Amadeus at the Civic Theatre: Beloved of God


Most of us will live, die and promptly be forgotten. But a chosen few manage to supersede our inherent mediocrity to achieve immortality. These aren’t always good people, not always people we like. But we’ll never forget their names.

Like Wolfgang Amadeus Mozart.

In the newly rechristened Booth Tarkington Civic Theatre’s version of Peter Shaffer’s Amadeus (also the basis for the wildly popular 1984 film of the same name), our protagonist is not Mozart. It’s Antonio Salieri (John Michael Goodson), the Italian composer to the glittering Viennese court at the end of the 18th century.

Salieri longs to serve God, to glorify Him through his music and piety and good works. But all that crumbles away when he meets Mozart (Jeremy Allen Brimm). All of Salieri’s sacrifice and toil mean nothing in the face of the overwhelming talent of the disgusting man-child prodigy. So Salieri sets out to destroy Mozart–mind, body and soul.

It’s a simple story of envy, coming to terms with one’s own limitations and revenge, but it’s brilliantly told. The story relies heavily on Goodson’s Salieri, and he does a tremendous job. He’s on stage for nearly every moment of the show, both as a withered old man (with a spectacularly bad wig), then as the young and vital composer. He stalks through every scene with malevolent, heartfelt glee, purring with satisfaction at his every victory against Mozart and and raging at God for choosing such an imperfect vessel for His avatar with great finesse. Goodson, quite simply, makes the show.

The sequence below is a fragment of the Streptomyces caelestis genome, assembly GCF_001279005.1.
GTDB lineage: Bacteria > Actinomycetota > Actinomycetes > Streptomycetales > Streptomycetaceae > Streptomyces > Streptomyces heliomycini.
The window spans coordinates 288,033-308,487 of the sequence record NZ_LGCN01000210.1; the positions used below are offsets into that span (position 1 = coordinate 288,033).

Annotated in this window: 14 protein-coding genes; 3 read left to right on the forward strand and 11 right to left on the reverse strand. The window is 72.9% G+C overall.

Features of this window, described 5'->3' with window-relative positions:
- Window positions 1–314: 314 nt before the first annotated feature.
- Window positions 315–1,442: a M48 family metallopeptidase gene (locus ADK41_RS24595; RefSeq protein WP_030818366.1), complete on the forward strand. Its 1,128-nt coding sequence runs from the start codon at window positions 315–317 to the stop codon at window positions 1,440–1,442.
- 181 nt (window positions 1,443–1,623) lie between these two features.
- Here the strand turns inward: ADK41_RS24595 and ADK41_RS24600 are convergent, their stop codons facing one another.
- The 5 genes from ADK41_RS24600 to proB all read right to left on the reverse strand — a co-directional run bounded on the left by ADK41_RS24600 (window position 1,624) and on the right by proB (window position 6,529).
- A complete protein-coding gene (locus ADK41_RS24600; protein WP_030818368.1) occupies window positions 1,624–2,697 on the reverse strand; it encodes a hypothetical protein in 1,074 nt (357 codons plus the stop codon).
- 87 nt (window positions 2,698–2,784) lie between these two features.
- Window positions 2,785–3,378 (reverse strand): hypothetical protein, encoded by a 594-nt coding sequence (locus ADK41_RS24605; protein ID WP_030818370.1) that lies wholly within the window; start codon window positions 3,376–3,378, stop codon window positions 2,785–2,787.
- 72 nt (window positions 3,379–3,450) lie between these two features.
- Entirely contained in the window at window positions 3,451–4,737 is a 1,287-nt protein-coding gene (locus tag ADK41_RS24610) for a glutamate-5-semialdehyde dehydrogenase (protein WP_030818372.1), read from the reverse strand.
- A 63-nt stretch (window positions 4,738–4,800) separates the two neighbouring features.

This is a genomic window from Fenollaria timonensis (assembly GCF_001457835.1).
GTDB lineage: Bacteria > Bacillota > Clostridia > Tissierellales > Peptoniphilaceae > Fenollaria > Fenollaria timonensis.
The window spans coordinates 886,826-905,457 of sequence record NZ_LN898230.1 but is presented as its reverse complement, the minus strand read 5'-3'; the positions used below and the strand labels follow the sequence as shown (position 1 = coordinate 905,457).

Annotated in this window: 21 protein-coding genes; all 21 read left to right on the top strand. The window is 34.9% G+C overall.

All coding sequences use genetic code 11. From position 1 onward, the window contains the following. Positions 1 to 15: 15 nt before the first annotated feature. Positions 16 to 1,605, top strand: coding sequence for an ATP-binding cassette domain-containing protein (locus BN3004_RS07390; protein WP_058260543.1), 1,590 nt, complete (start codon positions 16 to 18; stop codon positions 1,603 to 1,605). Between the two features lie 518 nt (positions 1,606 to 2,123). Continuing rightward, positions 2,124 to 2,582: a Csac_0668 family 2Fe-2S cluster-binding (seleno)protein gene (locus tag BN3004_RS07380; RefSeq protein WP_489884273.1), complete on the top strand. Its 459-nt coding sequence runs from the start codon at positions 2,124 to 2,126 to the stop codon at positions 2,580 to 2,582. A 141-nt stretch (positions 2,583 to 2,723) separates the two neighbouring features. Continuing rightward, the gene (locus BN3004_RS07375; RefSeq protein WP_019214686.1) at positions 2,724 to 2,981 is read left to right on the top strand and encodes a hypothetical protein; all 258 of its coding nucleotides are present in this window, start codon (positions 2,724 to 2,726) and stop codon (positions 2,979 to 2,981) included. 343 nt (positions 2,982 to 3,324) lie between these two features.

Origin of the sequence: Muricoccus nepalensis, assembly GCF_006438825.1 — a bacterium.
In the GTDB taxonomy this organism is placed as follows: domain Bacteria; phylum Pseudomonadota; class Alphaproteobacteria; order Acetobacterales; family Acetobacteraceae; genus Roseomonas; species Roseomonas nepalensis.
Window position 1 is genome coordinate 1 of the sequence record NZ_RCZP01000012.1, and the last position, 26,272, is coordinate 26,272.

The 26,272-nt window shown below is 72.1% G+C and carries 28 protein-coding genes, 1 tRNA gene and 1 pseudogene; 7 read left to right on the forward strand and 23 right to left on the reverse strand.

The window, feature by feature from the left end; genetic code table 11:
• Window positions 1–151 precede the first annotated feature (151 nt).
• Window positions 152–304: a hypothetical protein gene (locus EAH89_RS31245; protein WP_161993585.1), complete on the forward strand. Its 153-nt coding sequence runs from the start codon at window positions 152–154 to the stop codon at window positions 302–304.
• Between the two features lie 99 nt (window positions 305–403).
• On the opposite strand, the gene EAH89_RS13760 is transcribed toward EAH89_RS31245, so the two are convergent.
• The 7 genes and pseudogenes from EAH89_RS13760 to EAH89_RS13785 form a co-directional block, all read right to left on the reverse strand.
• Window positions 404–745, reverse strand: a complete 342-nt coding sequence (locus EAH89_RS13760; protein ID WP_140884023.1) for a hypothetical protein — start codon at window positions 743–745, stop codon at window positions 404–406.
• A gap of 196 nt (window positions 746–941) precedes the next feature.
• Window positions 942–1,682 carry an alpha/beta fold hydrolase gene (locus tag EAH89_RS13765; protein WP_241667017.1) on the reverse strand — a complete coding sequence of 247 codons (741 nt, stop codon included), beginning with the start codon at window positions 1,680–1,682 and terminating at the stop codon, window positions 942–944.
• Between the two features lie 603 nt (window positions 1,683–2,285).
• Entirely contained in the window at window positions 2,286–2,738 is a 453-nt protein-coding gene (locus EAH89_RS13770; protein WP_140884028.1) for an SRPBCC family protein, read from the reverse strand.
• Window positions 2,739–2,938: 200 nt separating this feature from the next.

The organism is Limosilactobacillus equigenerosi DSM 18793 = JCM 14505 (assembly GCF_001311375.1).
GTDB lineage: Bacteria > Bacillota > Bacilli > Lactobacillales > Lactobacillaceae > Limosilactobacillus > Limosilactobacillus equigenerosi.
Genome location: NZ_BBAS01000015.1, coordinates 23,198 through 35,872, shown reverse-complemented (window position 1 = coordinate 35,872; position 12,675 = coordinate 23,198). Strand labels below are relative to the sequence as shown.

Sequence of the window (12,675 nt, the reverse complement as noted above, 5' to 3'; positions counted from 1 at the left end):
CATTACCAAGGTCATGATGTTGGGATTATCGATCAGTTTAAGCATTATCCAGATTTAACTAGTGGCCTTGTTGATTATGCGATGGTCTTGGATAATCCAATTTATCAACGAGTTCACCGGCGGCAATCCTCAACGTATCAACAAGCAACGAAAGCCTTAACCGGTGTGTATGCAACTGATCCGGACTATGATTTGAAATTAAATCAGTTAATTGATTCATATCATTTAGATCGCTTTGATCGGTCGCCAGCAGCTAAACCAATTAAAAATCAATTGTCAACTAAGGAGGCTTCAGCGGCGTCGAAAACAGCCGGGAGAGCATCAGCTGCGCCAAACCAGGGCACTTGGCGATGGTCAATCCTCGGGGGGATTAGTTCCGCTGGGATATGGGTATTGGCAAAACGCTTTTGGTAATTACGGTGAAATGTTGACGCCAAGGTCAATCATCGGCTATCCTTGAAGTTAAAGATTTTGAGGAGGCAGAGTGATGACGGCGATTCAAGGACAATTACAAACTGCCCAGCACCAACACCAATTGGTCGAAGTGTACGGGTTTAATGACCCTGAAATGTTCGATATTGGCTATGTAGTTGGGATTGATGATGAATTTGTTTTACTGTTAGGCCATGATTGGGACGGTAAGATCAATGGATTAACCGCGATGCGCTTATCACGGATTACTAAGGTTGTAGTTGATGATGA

But the supporting cast does an excellent job as well: Brimm’s Mozart is disgusting and bawdy, as he’s meant to be, Mikayla Anne Reed is charming as Mozart’s wife, Constanze. And the two “Venticelli,” (Clay Mabbitt and John O’Brien) Salieri’s gossip mongers, are endlessly amusing. But the best supporting player is the music. Clips from some of Mozart’s best pieces are incorporated into the play, from the playful joy of the Marriage of Figaro to the bombastic terror of Don Giovanni to the somber strains of the Requiem, we’re never allowed to forget just how extraordinary this flawed man was.

The stage design is lovely and the costume design is even better, with sumptuous gowns and embroider waistcoats abounding. The Civic has found a really wonderful new home in the plush Booth Tarkington Theatre at the Center for the Performing Arts in Carmel–it’s brand new and beautiful.

Amadeus is a wonder. It’s by turns hilarious, deeply touching and thought-provoking. And the next time you find yourself envying your more talented colleagues, remember you can always ask for absolution from that patron saint of mediocrity Salieri.

Amadeus is playing at the Booth Tarkington Civic Theatre located at the Center for the Performing Arts through November 12. Tickets are available at civictheatre.org. Reviewer’s tickets were provided courtesy of the Civic Theatre.